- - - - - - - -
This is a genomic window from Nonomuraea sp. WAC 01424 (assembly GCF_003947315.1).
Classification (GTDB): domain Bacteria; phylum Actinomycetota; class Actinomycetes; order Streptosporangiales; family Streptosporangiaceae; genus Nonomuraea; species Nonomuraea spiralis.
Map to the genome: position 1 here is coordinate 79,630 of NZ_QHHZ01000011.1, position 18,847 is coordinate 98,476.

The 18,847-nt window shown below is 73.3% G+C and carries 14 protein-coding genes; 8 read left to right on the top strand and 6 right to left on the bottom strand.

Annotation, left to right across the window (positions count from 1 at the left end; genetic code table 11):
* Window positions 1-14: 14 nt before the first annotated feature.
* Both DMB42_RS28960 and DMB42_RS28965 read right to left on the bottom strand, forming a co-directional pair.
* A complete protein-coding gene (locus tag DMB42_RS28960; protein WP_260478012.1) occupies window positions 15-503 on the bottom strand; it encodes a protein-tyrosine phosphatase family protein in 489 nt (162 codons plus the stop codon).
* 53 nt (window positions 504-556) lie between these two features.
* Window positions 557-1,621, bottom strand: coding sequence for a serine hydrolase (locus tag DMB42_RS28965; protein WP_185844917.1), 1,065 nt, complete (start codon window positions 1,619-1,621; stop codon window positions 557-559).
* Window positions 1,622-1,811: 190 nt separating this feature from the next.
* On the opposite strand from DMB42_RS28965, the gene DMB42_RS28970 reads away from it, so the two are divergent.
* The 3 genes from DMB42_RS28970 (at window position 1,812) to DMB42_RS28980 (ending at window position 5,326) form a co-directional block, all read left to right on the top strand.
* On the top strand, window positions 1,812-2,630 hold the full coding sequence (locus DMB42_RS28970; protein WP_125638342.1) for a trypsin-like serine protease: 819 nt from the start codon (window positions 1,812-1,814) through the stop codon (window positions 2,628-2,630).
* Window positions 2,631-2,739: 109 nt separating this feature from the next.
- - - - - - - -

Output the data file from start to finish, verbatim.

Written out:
This is a genomic window from Nonomuraea sp. WAC 01424 (assembly GCF_003947315.1).
Classification (GTDB): domain Bacteria; phylum Actinomycetota; class Actinomycetes; order Streptosporangiales; family Streptosporangiaceae; genus Nonomuraea; species Nonomuraea spiralis.
Map to the genome: position 1 here is coordinate 79,630 of NZ_QHHZ01000011.1, position 18,847 is coordinate 98,476.

The 18,847-nt window shown below is 73.3% G+C and carries 14 protein-coding genes; 8 read left to right on the top strand and 6 right to left on the bottom strand.

Annotation, left to right across the window (positions count from 1 at the left end; genetic code table 11):
* Window positions 1-14: 14 nt before the first annotated feature.
* Both DMB42_RS28960 and DMB42_RS28965 read right to left on the bottom strand, forming a co-directional pair.
* A complete protein-coding gene (locus tag DMB42_RS28960; protein WP_260478012.1) occupies window positions 15-503 on the bottom strand; it encodes a protein-tyrosine phosphatase family protein in 489 nt (162 codons plus the stop codon).
* 53 nt (window positions 504-556) lie between these two features.
* Window positions 557-1,621, bottom strand: coding sequence for a serine hydrolase (locus tag DMB42_RS28965; protein WP_185844917.1), 1,065 nt, complete (start codon window positions 1,619-1,621; stop codon window positions 557-559).
* Window positions 1,622-1,811: 190 nt separating this feature from the next.
* On the opposite strand from DMB42_RS28965, the gene DMB42_RS28970 reads away from it, so the two are divergent.
* The 3 genes from DMB42_RS28970 (at window position 1,812) to DMB42_RS28980 (ending at window position 5,326) form a co-directional block, all read left to right on the top strand.
* On the top strand, window positions 1,812-2,630 hold the full coding sequence (locus DMB42_RS28970; protein WP_125638342.1) for a trypsin-like serine protease: 819 nt from the start codon (window positions 1,812-1,814) through the stop codon (window positions 2,628-2,630).
* Window positions 2,631-2,739: 109 nt separating this feature from the next.